Council in May's constituency 'is preparing judicial review over Heathrow expansion'

Reports that a local authority that includes part of Prime Minister Theresa May's constituency is preparing to seek a judicial review if her government approves the expansion of Heathrow airport feature in today's newspaper round-up.

The Guardian reports that Simon Dudley, the Conservative leader of Windsor and Maidenhead council, said he "was determined to protect residents from the ‘adverse consequences of an expansion of Heathrow airport’, regardless of May’s links to the area". The paper says that he will be "asking for colleagues to agree to a budget that is £20,000 more than originally suggested in preparation for a judicial review of a government approval."

TheTelegraph reports that a third runway at Heathrow "has become more likely ahead of a decision by ministers next week, after the Scottish Government backed the plan". The paper says that Scottish ministers "claimed expanding the west London hub will provide a number of benefits for Scotland, including new jobs and more flights".

The Guardian reports that Downing Street has denied that the housing and planning minister’s suggestion that parents should leave their property and savings to their grandchildren rather than their children to help them get on the housing ladder represents government policy. The paper says that "Gavin Barwell made the call for pensioners to skip a generation when writing their wills as he revealed that his 75-year-old mother had chosen to leave her £700,000 house in Croydon to her five grandchildren rather than to himself and his brother." But the paper adds that "Theresa May’s deputy spokesman said the senior Conservative had been speaking in a personal capacity when he made the remarks at a fringe event at the party conference last week."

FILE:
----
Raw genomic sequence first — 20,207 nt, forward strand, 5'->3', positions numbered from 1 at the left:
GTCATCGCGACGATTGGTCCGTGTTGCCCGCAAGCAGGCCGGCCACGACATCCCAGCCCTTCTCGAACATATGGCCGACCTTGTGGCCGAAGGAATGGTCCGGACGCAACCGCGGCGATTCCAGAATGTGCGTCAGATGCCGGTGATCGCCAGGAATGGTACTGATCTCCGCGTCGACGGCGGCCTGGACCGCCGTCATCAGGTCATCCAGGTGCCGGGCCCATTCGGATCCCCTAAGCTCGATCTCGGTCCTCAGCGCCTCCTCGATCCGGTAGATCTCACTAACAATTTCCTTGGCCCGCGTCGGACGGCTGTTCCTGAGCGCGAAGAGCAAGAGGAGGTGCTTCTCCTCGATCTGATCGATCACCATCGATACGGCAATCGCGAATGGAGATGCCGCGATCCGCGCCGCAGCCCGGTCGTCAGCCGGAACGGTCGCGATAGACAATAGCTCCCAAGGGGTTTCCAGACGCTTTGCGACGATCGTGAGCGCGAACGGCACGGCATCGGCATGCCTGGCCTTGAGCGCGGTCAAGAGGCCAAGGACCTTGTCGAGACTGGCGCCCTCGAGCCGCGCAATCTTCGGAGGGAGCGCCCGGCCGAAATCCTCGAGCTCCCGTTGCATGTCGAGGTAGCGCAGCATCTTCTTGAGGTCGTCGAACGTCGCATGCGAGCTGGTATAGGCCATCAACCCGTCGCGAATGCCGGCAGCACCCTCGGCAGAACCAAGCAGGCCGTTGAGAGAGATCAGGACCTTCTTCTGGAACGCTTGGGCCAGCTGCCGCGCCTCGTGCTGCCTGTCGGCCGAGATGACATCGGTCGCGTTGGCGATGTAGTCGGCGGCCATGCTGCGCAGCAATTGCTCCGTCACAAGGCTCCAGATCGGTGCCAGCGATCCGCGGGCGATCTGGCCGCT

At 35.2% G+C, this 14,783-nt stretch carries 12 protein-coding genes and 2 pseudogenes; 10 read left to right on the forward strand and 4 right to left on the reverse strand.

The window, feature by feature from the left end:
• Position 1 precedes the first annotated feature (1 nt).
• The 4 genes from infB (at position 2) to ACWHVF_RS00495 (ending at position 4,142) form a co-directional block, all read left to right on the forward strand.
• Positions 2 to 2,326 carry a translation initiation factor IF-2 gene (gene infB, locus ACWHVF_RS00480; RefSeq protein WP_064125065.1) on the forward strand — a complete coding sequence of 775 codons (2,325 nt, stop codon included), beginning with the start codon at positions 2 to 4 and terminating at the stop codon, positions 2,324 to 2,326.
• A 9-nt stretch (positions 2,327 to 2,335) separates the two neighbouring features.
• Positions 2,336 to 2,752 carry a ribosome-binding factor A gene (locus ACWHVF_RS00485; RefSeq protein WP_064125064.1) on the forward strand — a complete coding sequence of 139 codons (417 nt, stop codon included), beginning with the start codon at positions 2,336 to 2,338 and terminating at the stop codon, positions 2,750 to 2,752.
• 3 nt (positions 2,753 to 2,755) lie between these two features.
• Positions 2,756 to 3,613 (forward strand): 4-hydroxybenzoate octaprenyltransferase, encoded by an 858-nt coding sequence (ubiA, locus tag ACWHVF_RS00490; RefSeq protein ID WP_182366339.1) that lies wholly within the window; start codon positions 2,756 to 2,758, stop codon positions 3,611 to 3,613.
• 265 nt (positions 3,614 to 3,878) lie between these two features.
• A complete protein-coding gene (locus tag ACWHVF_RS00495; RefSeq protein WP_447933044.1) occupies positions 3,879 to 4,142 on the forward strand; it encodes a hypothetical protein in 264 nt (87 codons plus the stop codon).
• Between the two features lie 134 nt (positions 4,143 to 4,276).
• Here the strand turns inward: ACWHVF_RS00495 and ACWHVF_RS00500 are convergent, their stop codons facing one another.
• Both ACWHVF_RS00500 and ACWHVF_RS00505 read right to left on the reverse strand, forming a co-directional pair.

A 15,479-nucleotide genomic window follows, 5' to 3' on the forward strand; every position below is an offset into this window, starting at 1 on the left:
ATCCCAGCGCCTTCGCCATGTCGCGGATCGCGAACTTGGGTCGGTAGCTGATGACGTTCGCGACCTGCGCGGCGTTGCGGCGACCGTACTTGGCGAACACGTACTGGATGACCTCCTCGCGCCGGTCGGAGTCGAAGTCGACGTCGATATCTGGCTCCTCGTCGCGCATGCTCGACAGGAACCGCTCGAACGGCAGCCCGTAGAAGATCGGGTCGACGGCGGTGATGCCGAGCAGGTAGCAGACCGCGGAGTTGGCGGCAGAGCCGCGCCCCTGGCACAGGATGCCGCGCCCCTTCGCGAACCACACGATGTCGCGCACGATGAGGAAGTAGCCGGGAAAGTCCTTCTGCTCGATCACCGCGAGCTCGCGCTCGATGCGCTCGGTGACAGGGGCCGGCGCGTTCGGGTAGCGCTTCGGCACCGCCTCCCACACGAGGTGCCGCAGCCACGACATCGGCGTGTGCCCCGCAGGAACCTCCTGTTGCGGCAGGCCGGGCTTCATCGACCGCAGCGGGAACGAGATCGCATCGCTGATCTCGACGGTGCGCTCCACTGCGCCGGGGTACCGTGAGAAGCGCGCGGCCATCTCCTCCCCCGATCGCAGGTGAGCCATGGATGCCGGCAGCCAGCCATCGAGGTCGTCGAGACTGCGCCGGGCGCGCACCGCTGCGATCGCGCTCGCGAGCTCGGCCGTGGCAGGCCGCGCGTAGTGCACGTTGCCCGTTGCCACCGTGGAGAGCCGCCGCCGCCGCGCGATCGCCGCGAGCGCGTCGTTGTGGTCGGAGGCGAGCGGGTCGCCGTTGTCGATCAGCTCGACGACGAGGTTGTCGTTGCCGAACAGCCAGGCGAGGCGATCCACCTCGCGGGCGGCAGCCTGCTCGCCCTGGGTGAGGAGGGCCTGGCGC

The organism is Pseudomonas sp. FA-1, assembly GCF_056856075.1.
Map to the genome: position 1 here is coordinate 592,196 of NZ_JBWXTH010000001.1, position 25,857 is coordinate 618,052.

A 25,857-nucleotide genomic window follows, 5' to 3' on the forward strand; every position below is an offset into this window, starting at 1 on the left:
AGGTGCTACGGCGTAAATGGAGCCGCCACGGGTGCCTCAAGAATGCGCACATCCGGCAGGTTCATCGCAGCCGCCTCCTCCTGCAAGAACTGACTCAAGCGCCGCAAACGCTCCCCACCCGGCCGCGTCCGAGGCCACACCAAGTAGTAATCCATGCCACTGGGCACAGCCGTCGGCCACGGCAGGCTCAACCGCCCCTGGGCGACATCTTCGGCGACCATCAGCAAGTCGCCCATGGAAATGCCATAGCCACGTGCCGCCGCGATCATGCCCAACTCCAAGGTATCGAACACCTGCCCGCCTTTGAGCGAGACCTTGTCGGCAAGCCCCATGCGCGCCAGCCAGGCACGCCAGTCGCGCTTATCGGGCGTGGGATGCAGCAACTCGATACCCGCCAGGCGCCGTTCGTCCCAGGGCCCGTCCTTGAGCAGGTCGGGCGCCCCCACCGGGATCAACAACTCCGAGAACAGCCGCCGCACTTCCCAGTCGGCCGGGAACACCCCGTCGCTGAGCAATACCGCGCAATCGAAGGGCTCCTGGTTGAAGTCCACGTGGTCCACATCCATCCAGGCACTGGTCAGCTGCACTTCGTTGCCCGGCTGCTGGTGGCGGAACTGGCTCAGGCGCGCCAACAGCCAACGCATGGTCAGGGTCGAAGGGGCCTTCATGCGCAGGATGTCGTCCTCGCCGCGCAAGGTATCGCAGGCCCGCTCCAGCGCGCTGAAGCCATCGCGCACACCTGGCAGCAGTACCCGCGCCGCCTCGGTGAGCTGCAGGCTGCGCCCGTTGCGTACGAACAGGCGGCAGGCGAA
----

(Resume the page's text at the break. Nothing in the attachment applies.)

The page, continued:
The Financial Times (subscription) reports that "British companies will have difficulties borrowing for infrastructure projects from the European Investment Bank as Brexit draws closer, the head of the EU bank has said". The paper says that, "in a blow to [chancellor] Philip Hammond’s ambition to bolster the UK economy with increased infrastructure spending", Werner Hoyer, the president of the EIB, said that recent levels of lending to the UK "cannot be maintained".

A comment piece in the Guardian says that shale gas fracking is "a form of climate change denial". Josh Fox, a "film-maker, playwright and environmental activist" writes: "We can’t afford to dig up the fossil fuel deposits we’ve already developed, let alone develop new ones, especially shale gas. Some peer-reviewed research finds that shale gas is worse for the climate than coal or oil, because fracking and transporting it emits massive quantities of methane, which is over 80 times more powerful a warming agent than carbon dioxide over 20 years."

The Guardian reports that "global demand for energy per capita will peak in 2030 thanks to new technology and stricter government policies, the World Energy Council has predicted." The paper says that, "in a report on a range of scenarios for global energy use, the group of academics, energy companies and public sector bodies outlined a ‘fundamentally new world for the energy industry’ calling it the ‘grand transition’."


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